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Marketmind: Collateral Damage | An American news network

Gasoline drips from the nozzle of a fuel pump at a gas station of the Brazilian oil company Petrobras in Brasilia
Gasoline drips from the nozzle of a fuel pump at a gas station of Brazilian oil company Petrobras in Brasilia, Brazil March 7, 2022. REUTERS/Adriano Machado

March 8, 2022

A glimpse of the day ahead at the Sujata Rao markets

All problems pale in comparison to the tragedy of Ukrainians fleeing bombed cities.

Others see a different kind of damage – from near-worthless Russian securities on investors’ books to rising commodity prices that will make consumers’ food and energy bills visible everywhere.

And the domino effects are still spreading.

After the S&P 500’s worst day since October 2020, equity markets showed no sign of recovery on Tuesday, with Wall Street futures down another 1% and Europe lagging. Since mid-February, European banks have lost a quarter of their share value and a drop in earnings seems inevitable

The next step under consideration – a ban on Russian energy imports – could make matters worse; Capital Economics expects Brent (currently around $120) to rise to $160 a barrel from currently around $215 a barrel and European natural gas to €300 a megawatt-hour.

Europe and a number of emerging countries would slide into recession.

Europe is resisting this ban, but it hasn’t stopped Brent from surging another $4 a barrel. Meanwhile, the green transition is becoming increasingly costly – from aluminum and steel used in wind turbines to nickel, a crucial component in electric vehicle batteries, prices continue to rise.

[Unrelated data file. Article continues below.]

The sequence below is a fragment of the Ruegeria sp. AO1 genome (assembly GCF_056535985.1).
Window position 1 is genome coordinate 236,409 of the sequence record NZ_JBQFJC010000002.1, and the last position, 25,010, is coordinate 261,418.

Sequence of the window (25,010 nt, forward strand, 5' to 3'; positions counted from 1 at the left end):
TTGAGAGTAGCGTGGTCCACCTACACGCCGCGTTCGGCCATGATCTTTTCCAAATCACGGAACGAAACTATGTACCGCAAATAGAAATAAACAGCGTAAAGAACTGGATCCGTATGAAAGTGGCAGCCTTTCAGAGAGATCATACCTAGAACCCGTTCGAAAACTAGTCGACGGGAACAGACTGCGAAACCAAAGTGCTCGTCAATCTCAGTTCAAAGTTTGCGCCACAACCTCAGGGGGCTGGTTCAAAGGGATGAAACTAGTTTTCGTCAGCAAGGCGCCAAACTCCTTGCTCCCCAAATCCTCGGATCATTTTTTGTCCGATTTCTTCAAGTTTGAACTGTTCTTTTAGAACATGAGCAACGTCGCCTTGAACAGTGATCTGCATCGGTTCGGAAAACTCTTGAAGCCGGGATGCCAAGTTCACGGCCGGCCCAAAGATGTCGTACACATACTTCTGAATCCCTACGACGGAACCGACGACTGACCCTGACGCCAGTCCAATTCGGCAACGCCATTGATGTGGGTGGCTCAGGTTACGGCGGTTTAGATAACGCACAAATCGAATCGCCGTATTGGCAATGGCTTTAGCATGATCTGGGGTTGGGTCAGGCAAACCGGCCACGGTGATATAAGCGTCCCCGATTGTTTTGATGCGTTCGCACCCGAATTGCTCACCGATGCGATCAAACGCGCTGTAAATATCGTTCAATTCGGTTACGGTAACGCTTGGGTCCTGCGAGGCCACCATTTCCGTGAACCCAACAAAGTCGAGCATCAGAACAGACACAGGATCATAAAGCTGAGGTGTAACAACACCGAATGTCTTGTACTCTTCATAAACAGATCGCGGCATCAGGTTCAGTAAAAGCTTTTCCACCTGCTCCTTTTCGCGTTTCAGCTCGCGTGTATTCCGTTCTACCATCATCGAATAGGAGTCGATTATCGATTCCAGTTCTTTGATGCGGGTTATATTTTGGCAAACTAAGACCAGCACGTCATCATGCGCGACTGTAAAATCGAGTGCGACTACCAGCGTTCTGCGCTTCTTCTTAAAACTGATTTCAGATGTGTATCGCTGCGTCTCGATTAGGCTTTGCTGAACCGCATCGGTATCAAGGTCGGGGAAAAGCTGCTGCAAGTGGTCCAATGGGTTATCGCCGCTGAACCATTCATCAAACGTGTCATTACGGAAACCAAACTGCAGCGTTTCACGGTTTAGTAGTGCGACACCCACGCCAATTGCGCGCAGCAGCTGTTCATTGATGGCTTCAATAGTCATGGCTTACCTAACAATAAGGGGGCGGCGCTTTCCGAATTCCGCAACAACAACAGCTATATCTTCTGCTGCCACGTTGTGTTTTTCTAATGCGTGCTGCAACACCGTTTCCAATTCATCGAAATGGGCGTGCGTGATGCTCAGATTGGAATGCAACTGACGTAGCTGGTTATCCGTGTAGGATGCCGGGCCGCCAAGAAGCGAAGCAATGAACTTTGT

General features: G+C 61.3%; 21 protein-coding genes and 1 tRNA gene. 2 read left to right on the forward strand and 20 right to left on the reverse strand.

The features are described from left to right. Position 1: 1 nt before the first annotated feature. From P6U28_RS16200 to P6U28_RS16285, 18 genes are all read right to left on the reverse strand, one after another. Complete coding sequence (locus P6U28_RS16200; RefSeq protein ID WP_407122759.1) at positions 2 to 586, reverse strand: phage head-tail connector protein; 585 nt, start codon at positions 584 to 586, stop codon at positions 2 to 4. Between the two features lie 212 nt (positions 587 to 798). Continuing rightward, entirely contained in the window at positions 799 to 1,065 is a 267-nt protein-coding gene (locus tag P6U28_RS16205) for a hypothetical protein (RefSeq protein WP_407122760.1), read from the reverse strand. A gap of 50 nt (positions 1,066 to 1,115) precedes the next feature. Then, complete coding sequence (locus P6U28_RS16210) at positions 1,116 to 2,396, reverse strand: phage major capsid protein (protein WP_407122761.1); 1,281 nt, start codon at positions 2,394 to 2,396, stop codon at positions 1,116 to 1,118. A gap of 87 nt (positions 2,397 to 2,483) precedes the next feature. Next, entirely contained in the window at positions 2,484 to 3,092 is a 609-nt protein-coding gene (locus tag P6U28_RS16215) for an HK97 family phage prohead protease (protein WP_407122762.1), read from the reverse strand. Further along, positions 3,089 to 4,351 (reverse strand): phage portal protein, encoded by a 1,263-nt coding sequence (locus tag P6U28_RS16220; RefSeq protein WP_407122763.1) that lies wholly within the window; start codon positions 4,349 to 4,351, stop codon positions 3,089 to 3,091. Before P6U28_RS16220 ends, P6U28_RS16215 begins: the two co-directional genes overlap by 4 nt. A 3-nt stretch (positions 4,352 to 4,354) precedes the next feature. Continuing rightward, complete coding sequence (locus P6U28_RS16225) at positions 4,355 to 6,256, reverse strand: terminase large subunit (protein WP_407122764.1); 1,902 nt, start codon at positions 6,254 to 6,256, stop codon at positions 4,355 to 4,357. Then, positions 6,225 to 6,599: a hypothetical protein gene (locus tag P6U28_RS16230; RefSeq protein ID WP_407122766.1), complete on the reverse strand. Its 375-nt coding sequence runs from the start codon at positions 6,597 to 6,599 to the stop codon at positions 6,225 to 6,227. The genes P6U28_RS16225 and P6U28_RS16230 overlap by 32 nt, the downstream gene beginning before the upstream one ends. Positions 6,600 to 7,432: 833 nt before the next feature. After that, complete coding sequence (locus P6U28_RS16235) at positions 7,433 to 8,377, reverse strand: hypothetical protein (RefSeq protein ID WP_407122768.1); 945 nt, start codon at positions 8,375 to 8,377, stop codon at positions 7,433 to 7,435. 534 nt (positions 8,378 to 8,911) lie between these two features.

Supply chain disruptions are estimated to have pushed average transaction prices for new vehicles in the United States nearly a fifth above last year’s levels. The hit could be bigger in the coming year, and even more so in Europe – almost half of Germany’s nickel is sourced from Russia.

Rapid events and daily jumps in commodity prices make economic data stale. Still, they’re useful for anticipating what might come next; Oil import costs triggered Japan’s largest current account deficit since 2014, data showed.

The US February CPI, due Thursday, is expected to be up 7.9%y/y, but as last week saw the fastest gasoline price rise in 17 years, March prints could eclipse that.

As a result, the central banks are faced with the dilemma of growth and inflation. In the eurozone, where policy options are arguably the most limited, two-year German breakevens, a future measure of inflation, have risen above 5%.

commodity prices

Key developments that should give markets more direction on Tuesday:

– BOJ’s Kuroda rules out policy tightening to counter cost inflation

-German industrial production increases in January

-US trade balance/stock levels

-Poland central bank meets.

(Reporting by Sujata Rao; Editing by Dhara Ranasinghe)

https://www.oann.com/marketmind-collateral-damage/?utm_source=rss&utm_medium=rss&utm_campaign=marketmind-collateral-damage Marketmind: Collateral Damage | An American news network

Caroline Bleakley

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